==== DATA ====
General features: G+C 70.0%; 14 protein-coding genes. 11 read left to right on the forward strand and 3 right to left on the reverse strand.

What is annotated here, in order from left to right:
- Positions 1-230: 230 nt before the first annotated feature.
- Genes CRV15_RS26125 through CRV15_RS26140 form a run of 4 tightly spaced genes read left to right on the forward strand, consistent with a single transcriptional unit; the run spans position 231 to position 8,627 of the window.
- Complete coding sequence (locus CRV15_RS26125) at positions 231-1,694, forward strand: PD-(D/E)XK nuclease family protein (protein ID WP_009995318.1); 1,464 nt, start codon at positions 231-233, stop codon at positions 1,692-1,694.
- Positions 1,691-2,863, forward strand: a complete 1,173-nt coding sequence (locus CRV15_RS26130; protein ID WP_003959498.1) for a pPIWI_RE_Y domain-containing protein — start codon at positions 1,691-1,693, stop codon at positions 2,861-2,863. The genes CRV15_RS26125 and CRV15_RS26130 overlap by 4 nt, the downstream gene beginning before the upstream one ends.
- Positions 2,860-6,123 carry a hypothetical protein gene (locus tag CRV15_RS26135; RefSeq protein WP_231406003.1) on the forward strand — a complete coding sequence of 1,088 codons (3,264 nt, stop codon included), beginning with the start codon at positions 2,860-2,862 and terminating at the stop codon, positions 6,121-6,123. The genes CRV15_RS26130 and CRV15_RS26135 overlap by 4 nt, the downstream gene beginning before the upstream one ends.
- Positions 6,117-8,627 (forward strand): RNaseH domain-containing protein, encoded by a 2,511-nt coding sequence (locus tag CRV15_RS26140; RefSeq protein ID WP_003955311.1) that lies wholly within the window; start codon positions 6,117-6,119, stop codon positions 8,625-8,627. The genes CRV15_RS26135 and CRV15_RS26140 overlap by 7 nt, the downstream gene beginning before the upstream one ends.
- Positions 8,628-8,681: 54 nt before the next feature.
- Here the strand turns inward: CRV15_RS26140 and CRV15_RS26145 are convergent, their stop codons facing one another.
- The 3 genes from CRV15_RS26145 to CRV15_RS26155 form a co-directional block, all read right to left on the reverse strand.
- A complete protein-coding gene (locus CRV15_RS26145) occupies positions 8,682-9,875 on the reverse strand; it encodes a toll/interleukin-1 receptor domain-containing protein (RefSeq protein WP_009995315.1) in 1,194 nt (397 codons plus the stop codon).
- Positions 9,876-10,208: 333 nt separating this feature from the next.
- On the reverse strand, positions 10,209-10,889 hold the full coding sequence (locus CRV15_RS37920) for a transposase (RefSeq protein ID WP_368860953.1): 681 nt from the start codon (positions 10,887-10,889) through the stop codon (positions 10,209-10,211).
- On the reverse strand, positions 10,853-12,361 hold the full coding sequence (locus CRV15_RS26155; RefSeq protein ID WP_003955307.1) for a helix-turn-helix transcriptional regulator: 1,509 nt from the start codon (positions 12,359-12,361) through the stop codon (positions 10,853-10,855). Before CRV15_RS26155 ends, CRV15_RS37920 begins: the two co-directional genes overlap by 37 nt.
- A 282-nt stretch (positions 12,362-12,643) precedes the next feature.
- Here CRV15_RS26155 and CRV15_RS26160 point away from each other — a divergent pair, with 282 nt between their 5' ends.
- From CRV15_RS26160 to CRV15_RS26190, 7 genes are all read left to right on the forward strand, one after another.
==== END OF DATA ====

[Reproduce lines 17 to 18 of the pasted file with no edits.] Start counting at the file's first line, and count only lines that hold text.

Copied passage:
- Here CRV15_RS26155 and CRV15_RS26160 point away from each other — a divergent pair, with 282 nt between their 5' ends.
- From CRV15_RS26160 to CRV15_RS26190, 7 genes are all read left to right on the forward strand, one after another.